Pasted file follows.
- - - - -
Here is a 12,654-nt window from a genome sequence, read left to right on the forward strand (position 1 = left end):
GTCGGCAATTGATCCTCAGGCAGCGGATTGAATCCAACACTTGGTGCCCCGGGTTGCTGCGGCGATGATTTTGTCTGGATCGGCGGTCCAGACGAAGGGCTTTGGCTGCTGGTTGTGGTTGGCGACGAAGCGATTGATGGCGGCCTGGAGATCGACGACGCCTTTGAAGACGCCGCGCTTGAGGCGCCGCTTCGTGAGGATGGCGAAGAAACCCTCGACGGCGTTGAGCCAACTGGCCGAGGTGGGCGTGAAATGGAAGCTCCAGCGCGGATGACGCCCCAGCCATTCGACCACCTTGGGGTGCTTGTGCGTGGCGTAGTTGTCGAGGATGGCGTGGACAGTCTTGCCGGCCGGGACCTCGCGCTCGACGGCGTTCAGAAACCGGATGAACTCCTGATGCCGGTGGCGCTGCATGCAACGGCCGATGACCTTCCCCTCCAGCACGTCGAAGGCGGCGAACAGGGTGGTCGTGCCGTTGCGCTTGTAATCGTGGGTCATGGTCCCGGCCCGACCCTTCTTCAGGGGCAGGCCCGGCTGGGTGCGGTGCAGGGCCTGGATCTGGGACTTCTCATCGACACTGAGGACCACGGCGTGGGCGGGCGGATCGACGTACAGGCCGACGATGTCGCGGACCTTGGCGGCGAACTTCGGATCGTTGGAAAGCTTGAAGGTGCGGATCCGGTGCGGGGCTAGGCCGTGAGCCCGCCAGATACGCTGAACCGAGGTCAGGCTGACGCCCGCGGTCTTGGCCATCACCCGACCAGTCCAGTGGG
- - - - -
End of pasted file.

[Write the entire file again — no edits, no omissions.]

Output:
Here is a 12,654-nt window from a genome sequence, read left to right on the forward strand (position 1 = left end):
GTCGGCAATTGATCCTCAGGCAGCGGATTGAATCCAACACTTGGTGCCCCGGGTTGCTGCGGCGATGATTTTGTCTGGATCGGCGGTCCAGACGAAGGGCTTTGGCTGCTGGTTGTGGTTGGCGACGAAGCGATTGATGGCGGCCTGGAGATCGACGACGCCTTTGAAGACGCCGCGCTTGAGGCGCCGCTTCGTGAGGATGGCGAAGAAACCCTCGACGGCGTTGAGCCAACTGGCCGAGGTGGGCGTGAAATGGAAGCTCCAGCGCGGATGACGCCCCAGCCATTCGACCACCTTGGGGTGCTTGTGCGTGGCGTAGTTGTCGAGGATGGCGTGGACAGTCTTGCCGGCCGGGACCTCGCGCTCGACGGCGTTCAGAAACCGGATGAACTCCTGATGCCGGTGGCGCTGCATGCAACGGCCGATGACCTTCCCCTCCAGCACGTCGAAGGCGGCGAACAGGGTGGTCGTGCCGTTGCGCTTGTAATCGTGGGTCATGGTCCCGGCCCGACCCTTCTTCAGGGGCAGGCCCGGCTGGGTGCGGTGCAGGGCCTGGATCTGGGACTTCTCATCGACACTGAGGACCACGGCGTGGGCGGGCGGATCGACGTACAGGCCGACGATGTCGCGGACCTTGGCGGCGAACTTCGGATCGTTGGAAAGCTTGAAGGTGCGGATCCGGTGCGGGGCTAGGCCGTGAGCCCGCCAGATACGCTGAACCGAGGTCAGGCTGACGCCCGCGGTCTTGGCCATCACCCGACCAGTCCAGTGGG